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Charity and philanthropy in South Asia (JOURNAL SPECIAL ISSUE)

posted on 2023-06-07, 07:51 authored by Tom Widger, Filippo OsellaFilippo Osella
1. There are no reliable figures to help us measure the volume of charitable donations in South Asia but, according to the 2014 World Giving Index, Sri Lanka is ranked ninth in the world for the charitable efforts of its citizens, while other South Asian countries figure in the top 75 out of 135 countries surveyed. According to the same index, India comes first in the world for the overall number of people donating money to charities and volunteering for social causes; Pakistan is ranked sixth for the number of charitable donations; India, Pakistan, and Bangladesh are within the top ten countries for the number of people who have ‘helped a stranger’ in the 12 months prior to the survey. According to a 2001 survey by the Sampradaan Centre for Indian Philanthropy, among members of the A–C socio-economic classes, 96 per cent of respondents donated annually an average of Rs 1,420. The total amount donated was Rs 16.16 billion. Two surveys conducted in West Bengal and Sri Lanka suggest that South Asians across the social spectrum contribute readily to charity. 2. Recent research on contemporary modalities of Islamic or Muslim philanthropy has focused on processes of subjectivation through which givers and recipients of charity are habituated or craft themselves to an ethic of piety, social responsibility and (neoliberal) economic virtuosity. These studies, however, have concentrated almost exclusively on those who give charity, leading to an over-emphasis on the perspectives of givers, and on their role in determining how the poor might deal with their everyday lives and imagined futures. As a result, small-scale gifting relations in which the Muslim poor may also be involved—making the poor simultaneously givers and recipients of charity—have been obscured or erased altogether. In this article we argue that the concerns of the poor might not always or necessarily be those of the wealthy donors of charity. By receiving and giving sadaqa and zakat, poor and working class Muslim in a Colombo neighbourhood imagine inclusion and belonging to the wider Muslim community in Colombo which is not contingent upon the mediation and pedagogical interventions of charitable organizations and (middle-class) pious donors. Importantly, this imagination of inclusion and belonging comes at a time when the Muslim poor are increasingly marginalized by virtue of a (middle class) discourse which by framing charity as a means ‘to help the poor to help themselves’ has turned socio-economic upliftment into an ethical duty, and, consequently, failure to improve oneself has become the symptom of wider moral shortcomings.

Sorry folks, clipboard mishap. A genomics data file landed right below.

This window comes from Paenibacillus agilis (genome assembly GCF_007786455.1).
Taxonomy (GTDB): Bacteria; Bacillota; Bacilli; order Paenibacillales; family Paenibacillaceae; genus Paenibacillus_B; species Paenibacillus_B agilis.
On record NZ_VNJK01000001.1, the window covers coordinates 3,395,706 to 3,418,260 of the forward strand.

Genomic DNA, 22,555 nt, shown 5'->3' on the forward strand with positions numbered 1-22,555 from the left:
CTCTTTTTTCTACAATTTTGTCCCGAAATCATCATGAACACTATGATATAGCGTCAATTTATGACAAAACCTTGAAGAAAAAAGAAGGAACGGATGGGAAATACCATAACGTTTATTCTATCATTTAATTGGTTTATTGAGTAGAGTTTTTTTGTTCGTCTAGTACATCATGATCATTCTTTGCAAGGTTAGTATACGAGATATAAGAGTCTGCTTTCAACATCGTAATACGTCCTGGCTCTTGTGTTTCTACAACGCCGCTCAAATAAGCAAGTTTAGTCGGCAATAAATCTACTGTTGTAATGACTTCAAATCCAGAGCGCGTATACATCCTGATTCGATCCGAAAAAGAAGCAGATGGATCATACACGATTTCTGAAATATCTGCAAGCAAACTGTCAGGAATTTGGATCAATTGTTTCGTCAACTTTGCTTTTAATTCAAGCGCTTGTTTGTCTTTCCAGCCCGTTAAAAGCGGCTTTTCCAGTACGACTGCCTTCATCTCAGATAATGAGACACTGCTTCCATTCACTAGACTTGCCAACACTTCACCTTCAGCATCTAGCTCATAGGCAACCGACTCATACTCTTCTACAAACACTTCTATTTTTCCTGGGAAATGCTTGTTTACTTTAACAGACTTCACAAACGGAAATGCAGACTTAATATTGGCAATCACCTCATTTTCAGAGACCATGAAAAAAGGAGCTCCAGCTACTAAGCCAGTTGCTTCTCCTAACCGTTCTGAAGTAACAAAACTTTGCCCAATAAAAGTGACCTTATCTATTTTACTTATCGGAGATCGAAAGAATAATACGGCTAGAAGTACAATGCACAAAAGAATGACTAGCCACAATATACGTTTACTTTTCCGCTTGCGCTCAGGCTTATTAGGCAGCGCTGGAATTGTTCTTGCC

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Cambridge University Press








Modern Asian Studies

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  • Anthropology Publications


his is an edited book edited by Tom Widger, Filippo Osella

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Tom Widger, Filippo Osella

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